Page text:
A researcher has identified a flaw that can be exploited to trick certain ASUS wireless routers into updating their firmware to old or potentially malicious versions.
In a blog post published on Tuesday, security researcher David Longenecker revealed that ASUS routers of the RT series are plagued by the flaw, which has been assigned the CVE identifier CVE-2014-2718.
The list of affected devices includes RT-AC68U, RT-AC68U, RT-AC66R, RT-AC66U, RT-AC56R, RT-AC56U, RT-N66R, RT-N66U, RT-N56R, and RT-N56U. However, according to the expert, RT-N53, RT-N14U, RT-N16 and RT-N16R could also be impacted since they use the same firmware base.
When ASUS RT routers check for firmware updates, they download a file from http://dlcdnet.asus.com, which tells the device the version of the latest firmware. Then, the actual firmware, matching the version determined in the first part of the process, is downloaded from the same domain.
The problem, according to Longenecker, is that both files are downloaded over HTTP, without being encrypted. This enables a malicious actor to get the router to download an arbitrary file from his own server through a man-in-the-middle (MitM) attack.
"No HTTPS = no assurance that the site on the other end is the legitimate ASUS web site, and no assurance that the firmware file and version lookup table have not been modified in transit," Longenecker explained.
In the attack scenario detailed by the researcher, the attacker downloads the file containing the version of the latest firmware update from the ASUS website. Then, he changes the version of the latest update, and uploads the file to his own server. The attacker renames his own firmware to match the naming convention used by ASUS for updates, and uploads the file to his server. The key is to upload both files to a path that's the same as the one on the legitimate ASUS domain, the expert said.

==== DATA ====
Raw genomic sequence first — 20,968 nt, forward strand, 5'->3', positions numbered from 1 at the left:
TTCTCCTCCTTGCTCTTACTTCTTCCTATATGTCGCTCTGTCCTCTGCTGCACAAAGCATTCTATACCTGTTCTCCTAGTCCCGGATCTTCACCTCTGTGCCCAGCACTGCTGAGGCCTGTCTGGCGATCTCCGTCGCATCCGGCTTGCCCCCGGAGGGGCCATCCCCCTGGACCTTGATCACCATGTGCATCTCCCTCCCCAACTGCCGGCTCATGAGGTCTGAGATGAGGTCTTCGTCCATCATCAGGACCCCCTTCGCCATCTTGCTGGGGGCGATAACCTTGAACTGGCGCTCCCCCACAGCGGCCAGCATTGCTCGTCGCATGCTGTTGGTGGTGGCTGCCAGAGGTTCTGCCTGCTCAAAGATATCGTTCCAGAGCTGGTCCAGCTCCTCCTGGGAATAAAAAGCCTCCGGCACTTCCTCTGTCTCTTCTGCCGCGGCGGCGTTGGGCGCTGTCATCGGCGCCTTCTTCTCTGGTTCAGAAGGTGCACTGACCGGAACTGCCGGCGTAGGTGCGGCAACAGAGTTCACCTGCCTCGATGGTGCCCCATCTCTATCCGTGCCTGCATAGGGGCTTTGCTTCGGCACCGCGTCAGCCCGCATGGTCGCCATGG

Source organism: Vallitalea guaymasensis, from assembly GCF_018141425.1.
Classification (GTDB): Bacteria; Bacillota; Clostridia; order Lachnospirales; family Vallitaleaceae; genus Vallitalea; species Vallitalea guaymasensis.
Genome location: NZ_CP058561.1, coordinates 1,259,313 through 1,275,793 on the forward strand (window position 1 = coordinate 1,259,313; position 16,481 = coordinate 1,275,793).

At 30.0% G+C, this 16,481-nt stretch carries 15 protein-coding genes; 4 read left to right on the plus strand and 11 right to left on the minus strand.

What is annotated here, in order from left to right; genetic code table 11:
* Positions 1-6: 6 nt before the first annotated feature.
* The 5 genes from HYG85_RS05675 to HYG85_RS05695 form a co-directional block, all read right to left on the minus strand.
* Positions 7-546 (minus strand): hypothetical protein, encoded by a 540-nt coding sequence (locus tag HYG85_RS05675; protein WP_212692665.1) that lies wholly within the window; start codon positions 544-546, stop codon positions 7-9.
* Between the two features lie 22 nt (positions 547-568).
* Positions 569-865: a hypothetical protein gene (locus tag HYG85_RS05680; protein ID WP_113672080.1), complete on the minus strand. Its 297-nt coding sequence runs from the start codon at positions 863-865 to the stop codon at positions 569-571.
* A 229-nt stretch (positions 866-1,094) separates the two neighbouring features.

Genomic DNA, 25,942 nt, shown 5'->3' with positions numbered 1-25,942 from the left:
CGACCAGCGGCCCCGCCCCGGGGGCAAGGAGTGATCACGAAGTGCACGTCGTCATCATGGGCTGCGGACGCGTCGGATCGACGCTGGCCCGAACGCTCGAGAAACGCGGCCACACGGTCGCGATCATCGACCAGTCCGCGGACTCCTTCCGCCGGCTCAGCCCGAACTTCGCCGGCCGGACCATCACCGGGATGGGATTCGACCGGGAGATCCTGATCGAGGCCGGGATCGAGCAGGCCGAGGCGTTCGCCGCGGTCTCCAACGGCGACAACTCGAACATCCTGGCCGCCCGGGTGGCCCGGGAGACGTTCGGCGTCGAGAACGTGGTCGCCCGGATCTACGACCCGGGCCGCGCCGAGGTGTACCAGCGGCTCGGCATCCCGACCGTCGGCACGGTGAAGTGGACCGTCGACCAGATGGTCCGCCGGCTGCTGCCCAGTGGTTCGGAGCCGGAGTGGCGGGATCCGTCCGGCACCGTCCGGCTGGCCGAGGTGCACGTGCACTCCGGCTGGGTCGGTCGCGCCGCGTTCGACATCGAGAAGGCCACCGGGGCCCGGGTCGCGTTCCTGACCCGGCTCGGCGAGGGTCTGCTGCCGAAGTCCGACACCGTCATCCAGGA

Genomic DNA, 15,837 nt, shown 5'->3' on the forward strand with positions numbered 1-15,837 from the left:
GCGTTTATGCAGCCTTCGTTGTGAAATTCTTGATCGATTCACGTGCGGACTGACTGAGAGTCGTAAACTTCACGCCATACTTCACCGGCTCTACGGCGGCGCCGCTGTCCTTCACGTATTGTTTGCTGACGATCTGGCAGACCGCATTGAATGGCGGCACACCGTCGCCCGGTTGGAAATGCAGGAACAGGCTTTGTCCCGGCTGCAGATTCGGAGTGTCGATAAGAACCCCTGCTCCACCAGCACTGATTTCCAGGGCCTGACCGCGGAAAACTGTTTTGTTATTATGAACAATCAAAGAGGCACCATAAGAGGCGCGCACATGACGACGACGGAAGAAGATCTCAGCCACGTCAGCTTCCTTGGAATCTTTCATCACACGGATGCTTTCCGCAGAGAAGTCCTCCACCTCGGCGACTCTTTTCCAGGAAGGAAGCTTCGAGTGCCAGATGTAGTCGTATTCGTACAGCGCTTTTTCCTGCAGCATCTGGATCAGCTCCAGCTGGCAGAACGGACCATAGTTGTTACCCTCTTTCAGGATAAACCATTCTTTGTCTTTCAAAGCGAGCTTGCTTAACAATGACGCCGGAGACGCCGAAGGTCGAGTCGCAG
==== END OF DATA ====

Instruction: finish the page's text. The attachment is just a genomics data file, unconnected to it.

When the router checks for a firmware update, the attacker launches a MitM attack and tells the device that the dlcdnet.asus.com address actually goes to his own server. This can be done by adding a static host to the "hosts" file, or by poisoning the DNS configuration on the router.
In his tests, the researcher hasn't managed to get the router to update to a rogue version of the firmware due to file integrity checks put in place by ASUS. However, Longenecker believes the integrity check could possibly be bypassed by modifying a legitimate binary in a way that the upgrader would accept.
On the other hand, the researcher has demonstrated that an attacker can simply trick the router into installing an older, vulnerable version of the firmware, instead of the latest release.
The vulnerability was reported to ASUS and the company fixed it silently with the release of version 18.104.22.168.376.1123.
"The new design incorporates a signed checksum downloaded from the ASUS web site, which is verified using the public key on the router. Without the private key, an attacker cannot sign a checksum in such a way that the router would accept it," Longenecker said. "A MITM attack could still show a new firmware as available, or prevent the router from seeing a legitimate new firmware, but an attacker can no longer induce the router to install a fake firmware. I strongly suggest installing this update as soon as possible."